Page:Tolstoy - Tales from Tolstoi.djvu/22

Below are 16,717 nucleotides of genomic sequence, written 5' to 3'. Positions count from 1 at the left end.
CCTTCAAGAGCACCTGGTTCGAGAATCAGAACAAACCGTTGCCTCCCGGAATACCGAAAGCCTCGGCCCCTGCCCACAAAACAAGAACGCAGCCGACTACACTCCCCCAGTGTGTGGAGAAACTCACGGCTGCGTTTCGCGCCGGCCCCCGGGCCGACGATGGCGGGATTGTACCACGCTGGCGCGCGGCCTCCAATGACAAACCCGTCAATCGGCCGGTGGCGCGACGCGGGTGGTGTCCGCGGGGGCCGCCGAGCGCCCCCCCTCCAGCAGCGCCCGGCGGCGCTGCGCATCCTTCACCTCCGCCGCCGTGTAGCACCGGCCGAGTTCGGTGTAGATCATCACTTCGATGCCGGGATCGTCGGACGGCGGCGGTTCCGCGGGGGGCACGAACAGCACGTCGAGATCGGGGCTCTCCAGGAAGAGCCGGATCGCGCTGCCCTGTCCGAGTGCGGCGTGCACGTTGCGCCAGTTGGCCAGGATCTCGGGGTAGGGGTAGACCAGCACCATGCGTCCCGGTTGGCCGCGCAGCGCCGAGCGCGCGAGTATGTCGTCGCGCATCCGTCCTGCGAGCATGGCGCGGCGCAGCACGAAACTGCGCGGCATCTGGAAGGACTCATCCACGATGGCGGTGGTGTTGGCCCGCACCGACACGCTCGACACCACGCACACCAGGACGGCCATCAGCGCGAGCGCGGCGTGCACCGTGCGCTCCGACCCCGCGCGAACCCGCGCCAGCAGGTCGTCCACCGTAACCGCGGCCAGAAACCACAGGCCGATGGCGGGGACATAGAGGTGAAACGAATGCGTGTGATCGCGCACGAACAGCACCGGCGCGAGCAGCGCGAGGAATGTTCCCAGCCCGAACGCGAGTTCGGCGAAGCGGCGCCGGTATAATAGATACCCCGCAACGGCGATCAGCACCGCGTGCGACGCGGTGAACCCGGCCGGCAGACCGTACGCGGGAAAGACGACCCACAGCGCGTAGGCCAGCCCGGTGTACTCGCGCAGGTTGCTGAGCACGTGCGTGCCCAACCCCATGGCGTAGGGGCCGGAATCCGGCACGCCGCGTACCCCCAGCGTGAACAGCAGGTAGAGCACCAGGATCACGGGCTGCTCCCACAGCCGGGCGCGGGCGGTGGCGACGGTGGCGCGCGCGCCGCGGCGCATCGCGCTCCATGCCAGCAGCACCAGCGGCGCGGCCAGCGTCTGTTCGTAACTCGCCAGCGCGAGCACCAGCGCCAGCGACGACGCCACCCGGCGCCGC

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family in those days need never keep his own table. Twenty or thirty houses were open to him daily without special invitation, he had only to pick and choose. A student, when once in the full swing of the thing, could rarely get to bed till five o'clock in the morning, and rarely rose till after twelve o'clock at noon. Tolstoi, in the character of "Nikolinka Irtenev," has given us a vivid piece of self-portraiture as he was at Kazan. A morbid sensitiveness, a pitiful lack of moral and mental equilibrium, a consuming pride, and a disgust at his own privileged position which points to a latent reserve of nobility, is legible in every line of this description. His plainness was evidently one of his sorest troubles. "I was bashful by nature," he tells us through the mouth of his hero, "but my bashfulness grew with the growing consciousness of my ugliness . . . and like the fox who made believe that the grapes were sour, I affected to despise all the gratifications attainable by an agreeable exterior and tried with all the strength of my mind and imagination to find delight in a haughty isolation," The unsatisfying futility of the butterfly-life he led filled him with a savage impatience. He could quite understand, he tells us, the commission of the greatest crimes, not from any desire to injure but from sheer curiosity to see what would happen, from the sheer necessity of doing something. "There are moments," he says, "when the future presents itself to our mind's eye in such dark colours that we fear to face it with the eye of reason, and try to persuade ourselves that there will be no Future and that there has been no Past. At